kmichaels@kelownacapnews.com

Like us on Facebook and follow us on Twitter.

Get local stories you won't find anywhere else right to your inbox.
Sign up here

Just Posted

The old Shielings Motel is being demolished for an eventual roundabout to reduce congestion between Skaha Lake Road and South Main Street. The city is also hoping to have affordable seniors housing there too. (Brennan Phillips - Penticton Western News)
Affordable seniors housing coming to Shielings Motel site in Penticton

The city hopes to turn a portion of the site into affordable housing

A syringe is loaded with COVID-19 vaccine at a vaccination clinic run by Vancouver Coastal Health, in Richmond, B.C., Saturday, April 10, 2021. THE CANADIAN PRESS/Jonathan Hayward
Interior Health announces 89 cases of COVID-19 in the region

Currently, there are 900 active cases in the region

Penticton Christian School. (Facebook)
UPDATE: COVID-19 exposure at Penticton independent school after school program

The exposures are the latest in a quickly growing list in Interior Health schools

Elijah Beauregard, 16, was stabbed in downtown Kelowna on June 27, 2019. He died of his wounds three days later in hospital. His family is raising money to put a memorial bench at his favourite skatepark in Penticton.
Young woman charged in stabbing death of Penticton teen pleads guilty

The teen, who can’t be named, will appear in Kelowna Supreme Court Tuesday

B.C. wineries are open for indoor tasting despite new provincial health regulations. Photo- 
50th Parallel Winery, Instagram.
Indoor wine tastings still allowed in B.C., not considered a ‘social gathering’

“Tasting is really just part of the retail experience. The analogy I use is you wouldn’t buy a pair of pants without trying them on.”

Burnaby MLA Raj Chouhan presides as Speaker of the B.C. legislature, which opened it spring session April 12 with a speech from the throne. THE CANADIAN PRESS
B.C. NDP promises more health care spending, business support in 2021 budget

John Horgan government to ‘carefully return to balanced budgets’

A youth was arrested following a car crash on Wallace Street on Saturday, April 10. (Karl Yu/News Bulletin)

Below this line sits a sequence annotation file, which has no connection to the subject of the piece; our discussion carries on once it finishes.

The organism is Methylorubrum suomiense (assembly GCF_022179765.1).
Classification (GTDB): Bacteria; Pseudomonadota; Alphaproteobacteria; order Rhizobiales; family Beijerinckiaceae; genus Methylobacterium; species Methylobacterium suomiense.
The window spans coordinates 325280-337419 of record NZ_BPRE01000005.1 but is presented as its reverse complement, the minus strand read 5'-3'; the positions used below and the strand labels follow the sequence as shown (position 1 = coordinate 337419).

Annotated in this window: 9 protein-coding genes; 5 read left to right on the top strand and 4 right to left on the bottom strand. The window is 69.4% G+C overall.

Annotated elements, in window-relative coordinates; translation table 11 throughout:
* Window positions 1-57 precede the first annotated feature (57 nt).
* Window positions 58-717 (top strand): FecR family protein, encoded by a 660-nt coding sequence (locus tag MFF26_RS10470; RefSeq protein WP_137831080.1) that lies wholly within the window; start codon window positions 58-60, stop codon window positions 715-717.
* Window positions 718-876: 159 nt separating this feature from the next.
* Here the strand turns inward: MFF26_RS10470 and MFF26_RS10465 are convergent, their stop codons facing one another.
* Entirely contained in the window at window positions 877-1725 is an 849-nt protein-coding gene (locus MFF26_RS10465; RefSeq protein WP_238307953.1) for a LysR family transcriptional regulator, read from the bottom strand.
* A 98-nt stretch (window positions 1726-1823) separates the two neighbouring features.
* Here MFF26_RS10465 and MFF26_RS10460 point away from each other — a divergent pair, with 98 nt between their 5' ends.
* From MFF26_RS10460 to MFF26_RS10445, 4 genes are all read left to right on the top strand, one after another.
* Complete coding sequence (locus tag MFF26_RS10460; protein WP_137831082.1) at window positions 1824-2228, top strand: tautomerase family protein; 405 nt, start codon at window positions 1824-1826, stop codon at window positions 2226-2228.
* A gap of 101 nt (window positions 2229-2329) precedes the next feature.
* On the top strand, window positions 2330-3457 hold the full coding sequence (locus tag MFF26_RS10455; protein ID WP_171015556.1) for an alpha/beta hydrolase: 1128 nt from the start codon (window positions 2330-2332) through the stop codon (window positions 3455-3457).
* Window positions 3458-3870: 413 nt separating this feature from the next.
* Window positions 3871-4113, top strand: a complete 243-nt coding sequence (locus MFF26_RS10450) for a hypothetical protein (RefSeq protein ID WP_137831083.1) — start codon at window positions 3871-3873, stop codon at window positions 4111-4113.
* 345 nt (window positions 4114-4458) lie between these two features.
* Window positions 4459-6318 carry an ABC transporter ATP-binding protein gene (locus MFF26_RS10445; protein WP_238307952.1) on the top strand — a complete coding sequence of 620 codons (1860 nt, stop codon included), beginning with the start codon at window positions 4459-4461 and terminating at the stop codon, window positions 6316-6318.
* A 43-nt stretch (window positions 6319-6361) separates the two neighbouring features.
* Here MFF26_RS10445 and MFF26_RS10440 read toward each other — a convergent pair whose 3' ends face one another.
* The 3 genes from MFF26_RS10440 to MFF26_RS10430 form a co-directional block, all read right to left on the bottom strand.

Onlookers laugh and jeer as B.C. teen beaten, then forced to strip and walk home

Police arrest older teen, call video shared on social media ‘disturbing’

The Red Pill Rapper performs to the crowd gathered for the Rally For Food Security at Blackburn Park on Saturday, April 10, 2021. (Kristal Burgess Photography)
The Red Pill Rapper performs to the crowd gathered for the Rally For Food Security at Blackburn Park on Saturday, April 10, 2021. (Kristal Burgess Photography)
Suspicion of ‘fake news media’ makes rally uncomfortable for Salmon Arm event photographer

More than 300 people counted at city park for ‘Rally For Food Security’

A lady wears a sticker given out after receiving a COVID-19 vaccine at a clinic in Richmond, B.C., Saturday, April 10, 2021. THE CANADIAN PRESS
B.C.’s COVID-19 case count slows after last week’s peak

3,219 new cases since Friday, 18 additional deaths

North Cowichan councillor Tek Manhas did not violate the municipality’s code of conduct by posting a sexist meme on Facebook, council concludes. (File photo)
B.C. municipality to take no action against councillor who posted sexist meme

Tek Manhas’s meme doesn’t violate North Cowichan council’s code of conduct, municipality concludes

Shayla, an 8-pound black and grey Havanese, was stolen from outside a store on Banks Road on Saturday. (Contributed)
Stolen pup located, Kelowna RCMP confirms

Mounties said on April 12 that Shayla, the 8-pound, black and grey Havanese dog, has been located safe and sound

A sign on a shop window indicates the store is closed in Ottawa, Monday March 23, 2020. The Canadian Federation of Independent Business is raising its estimate for the number of businesses that are considering the possibility of closing permanently. THE CANADIAN PRESS/Adrian Wyld
Small business struggling amid COVID-19 pandemic looks for aid in Liberals’ budget

President Dan Kelly said it is crucial to maintain programs to help businesses to the other side of the pandemic

The National Security and Intelligence Committee of Parliamentarians says that includes attempts to steal Canadian research on COVID-19 and vaccines, and sow misinformation. (AP Photo/Esteban Felix)
Intelligence committee warns China, Russia targeting Canadian COVID-19 research

Committee also found that the terrorist threat to Canada has shifted since its last such assessment

Most Read